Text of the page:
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Big Stars Shine Spotlight On Impoverished South Asia


A little star power can go a long way, and with some of the world’s biggest music names headlining the Global Citizen Festival India has shone a blazing spotlight on India and South Asia, which are among the world’s most impoverished regions.

The charity held an all-star concert in the Indian financial capital Mumbai on November 19 in a bid to mobilize the nation’s youth, raise awareness, and call on local leaders to improve civic rights and public services.

Together with a host of Indian megastars like A.R. Rahman, Alia Bhatt, and Katrina Kaif, rockers Coldplay, rapper Jay Z, and pop musician Demi Lovato led the concert at Mumbai’s Bandra-Kurla Complex, for an event that Billboard magazine dubbed “easily the biggest music festival in India.”

A total of 80,000 festival goers turned out to rock the house alongside movers and shakers from the political, business, and Bollywood worlds. The pledges and commitments made onstage represent almost $6 billion in investment toward reducing extreme poverty in India, where as many as 21% -- or 276 million people -- live below the poverty line of earning just $1.90 a day, according to data from the World Bank for 2012, the most recent year for which figures are available.

Coldplay's Chris Martin with Indian musician A.R. Rahman
Coldplay's Chris Martin with Indian musician A.R. Rahman

The situation among India’s South Asian neighbors is no better. According to the Oxford Poverty and Human Development Initiative, most of the region’s nearly 1.8 billion people are still multi-dimensionally poor, meaning that in addition to low income they face severe deprivations in accessing health care, education, sanitation and other basic services.

Thus the buzz of the run-up to the event caught the attention of Indian Prime Minister Narendra Modi, who addressed the festival via live broadcast shortly before Coldplay’s performance. He quoted the Bob Dylan song The Times They Are A Changin’ and praised the country’s youth for their energy, optimism and activism.

"Come mothers and fathers, throughout the land, and don't criticize what you can't understand. Your sons and your daughters are beyond your command. Your old road is rapidly agin'. Please get out of the new one if you can't lend your hand, for the times they are a-changin’,” he recited.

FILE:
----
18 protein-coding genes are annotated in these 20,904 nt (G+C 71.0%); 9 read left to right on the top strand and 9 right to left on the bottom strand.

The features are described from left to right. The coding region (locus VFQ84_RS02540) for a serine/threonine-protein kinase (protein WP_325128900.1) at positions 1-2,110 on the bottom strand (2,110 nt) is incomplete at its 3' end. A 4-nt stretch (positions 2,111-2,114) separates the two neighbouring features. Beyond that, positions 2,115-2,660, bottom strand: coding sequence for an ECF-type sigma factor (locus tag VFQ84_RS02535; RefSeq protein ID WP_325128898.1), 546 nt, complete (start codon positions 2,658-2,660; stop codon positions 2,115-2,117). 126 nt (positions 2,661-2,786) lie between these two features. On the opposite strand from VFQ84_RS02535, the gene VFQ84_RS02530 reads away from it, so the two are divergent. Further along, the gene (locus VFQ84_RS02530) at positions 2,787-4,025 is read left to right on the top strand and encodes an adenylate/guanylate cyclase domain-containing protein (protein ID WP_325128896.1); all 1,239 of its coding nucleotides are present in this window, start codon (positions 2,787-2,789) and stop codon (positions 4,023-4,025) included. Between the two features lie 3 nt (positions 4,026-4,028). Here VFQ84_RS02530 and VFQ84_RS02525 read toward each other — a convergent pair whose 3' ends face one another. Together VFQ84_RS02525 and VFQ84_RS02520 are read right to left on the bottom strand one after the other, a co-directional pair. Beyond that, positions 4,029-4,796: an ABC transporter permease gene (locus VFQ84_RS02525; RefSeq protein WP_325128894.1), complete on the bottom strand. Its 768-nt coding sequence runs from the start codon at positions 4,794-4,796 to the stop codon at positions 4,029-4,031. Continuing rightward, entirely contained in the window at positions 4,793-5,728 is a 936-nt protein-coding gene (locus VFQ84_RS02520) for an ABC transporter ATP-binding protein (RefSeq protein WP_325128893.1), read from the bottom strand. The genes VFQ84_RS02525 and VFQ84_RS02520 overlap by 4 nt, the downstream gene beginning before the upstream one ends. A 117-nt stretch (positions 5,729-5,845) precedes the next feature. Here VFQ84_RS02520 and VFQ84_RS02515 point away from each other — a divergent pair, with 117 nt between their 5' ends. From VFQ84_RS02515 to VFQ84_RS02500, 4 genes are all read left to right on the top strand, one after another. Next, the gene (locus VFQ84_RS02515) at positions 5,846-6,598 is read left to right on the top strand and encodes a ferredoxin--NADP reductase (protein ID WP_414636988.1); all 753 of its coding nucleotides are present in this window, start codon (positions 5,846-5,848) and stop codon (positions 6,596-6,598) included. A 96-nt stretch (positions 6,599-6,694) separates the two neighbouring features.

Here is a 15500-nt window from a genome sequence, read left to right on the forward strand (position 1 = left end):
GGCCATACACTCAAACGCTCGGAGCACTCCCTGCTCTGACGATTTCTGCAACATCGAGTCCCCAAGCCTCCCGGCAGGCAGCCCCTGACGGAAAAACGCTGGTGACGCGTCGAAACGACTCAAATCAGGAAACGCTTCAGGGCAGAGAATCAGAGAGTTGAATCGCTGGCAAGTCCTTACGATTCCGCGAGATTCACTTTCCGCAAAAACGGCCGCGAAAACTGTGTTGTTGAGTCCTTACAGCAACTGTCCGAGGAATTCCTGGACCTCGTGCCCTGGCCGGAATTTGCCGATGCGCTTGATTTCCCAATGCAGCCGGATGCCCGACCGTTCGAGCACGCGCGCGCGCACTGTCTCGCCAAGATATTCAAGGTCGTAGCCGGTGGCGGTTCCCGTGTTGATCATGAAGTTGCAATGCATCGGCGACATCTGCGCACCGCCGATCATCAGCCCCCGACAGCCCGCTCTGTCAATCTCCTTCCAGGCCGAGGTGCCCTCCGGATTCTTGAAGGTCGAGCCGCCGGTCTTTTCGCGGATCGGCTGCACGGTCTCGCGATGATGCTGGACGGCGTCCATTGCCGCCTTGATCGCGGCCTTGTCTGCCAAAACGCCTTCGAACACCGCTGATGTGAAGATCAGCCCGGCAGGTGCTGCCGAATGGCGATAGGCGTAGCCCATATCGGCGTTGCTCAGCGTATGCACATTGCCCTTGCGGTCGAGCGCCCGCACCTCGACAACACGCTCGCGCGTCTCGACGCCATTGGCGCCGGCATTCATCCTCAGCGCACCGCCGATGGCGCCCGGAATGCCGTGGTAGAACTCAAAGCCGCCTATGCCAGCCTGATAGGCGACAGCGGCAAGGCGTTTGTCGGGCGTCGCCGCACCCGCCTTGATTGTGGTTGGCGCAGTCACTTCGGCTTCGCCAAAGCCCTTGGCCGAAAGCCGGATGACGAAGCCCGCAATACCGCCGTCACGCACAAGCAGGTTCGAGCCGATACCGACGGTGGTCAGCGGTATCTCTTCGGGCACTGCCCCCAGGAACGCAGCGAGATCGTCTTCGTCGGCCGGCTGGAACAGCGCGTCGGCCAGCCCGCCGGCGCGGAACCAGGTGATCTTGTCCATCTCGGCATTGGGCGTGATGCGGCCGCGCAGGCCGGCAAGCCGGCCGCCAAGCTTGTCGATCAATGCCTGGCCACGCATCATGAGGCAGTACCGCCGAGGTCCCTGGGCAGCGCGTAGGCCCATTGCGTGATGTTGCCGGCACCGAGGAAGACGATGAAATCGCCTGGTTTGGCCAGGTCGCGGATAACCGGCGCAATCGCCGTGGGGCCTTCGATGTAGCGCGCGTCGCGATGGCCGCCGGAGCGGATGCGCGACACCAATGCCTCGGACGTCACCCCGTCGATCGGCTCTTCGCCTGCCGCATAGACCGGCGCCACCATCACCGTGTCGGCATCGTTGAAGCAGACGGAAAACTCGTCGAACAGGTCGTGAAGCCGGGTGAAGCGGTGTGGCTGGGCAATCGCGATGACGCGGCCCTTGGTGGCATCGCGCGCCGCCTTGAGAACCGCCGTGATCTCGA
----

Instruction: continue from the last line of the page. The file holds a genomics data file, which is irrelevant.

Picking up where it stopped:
He said he was confident that a “Swachch Bharat free of all forms of filth” could be realized within a single generation, referring to the name of a government campaign to dramatically improve hygiene and infrastructure nationwide.

November 19 marked World Toilet Day, which aims to highlight the need for better sanitation and safe, private access to toilet facilities. Modi launched the Swachch Bharat Mission (SBM) in 2014 with the goal of eradicating open defecation -- a major contributor to the spread of disease -- in India by 2019. Nearly half of India’s population or some 600 million people still do not have access to toilets.

Drinking Water and Sanitation Secretary Parameswaran Iyer spoke at the Global Citizen Festival India, as well, calling SBM “arguably the biggest mass mobilization and social change campaign in the history of mankind.”

"As India moves toward becoming an economic superpower, it is absolutely critical for us to rise above the practice of open defecation, so that our children can be healthier and achieve their maximum productivity," he said.

Another pledge came from Devendra Fadnavis, the chief minister of India’s Maharashtra state. He made more than $2 billion worth of commitments to construct homes, lead nutrition programs, and build toilets in Maharashtra -- which would affect as many as 20 million people.

Policymakers at the festival made a total of 25 commitments and announcements, which are expected to affect more than 500 million people.

Global Citizen is a worldwide community of people seeking to eradicate poverty. Its participants, known as Global Citizens, take “actions” -- be it campaigning, donating or other volunteering efforts. More than 2 million actions were taken by India’s Global Citizens, which in turn spurred policymakers to make their own commitments.

The star-studded lineup in Mumbai also included Amitabh Bachchan with the Shillong Chamber Choir, Varun Dhawan, Shankar Ehsaan Loy, Ranveer Singh, Arijit Singh, Farhan Akhtar, Shraddha Kapoor, Sonakshi Sinha, and Amruta Khanvilkar. Hosts for the evening were Arjun Kapoor, Ayushmann Khurana, Parineeti Chopra, Ritesh Deshmukh, Malaika Arora Khan, and Shah Rukh Khan.

Hugh Evans, CEO of Global Citizen, which has organized an annual festival in New York City since 2012, described last Saturday’s festival as demonstrating “the power of youth taking action together. … And tonight, we saw the results: dozens of commitments that will affect the lives of 500 million people.”

“Tonight marks a moment of great celebration, but it is only the beginning of the journey. The growing movement of more than 8 million Global Citizens around the world will keep campaigning to make sure leaders deliver on these promises and commit to do even more,” he added.

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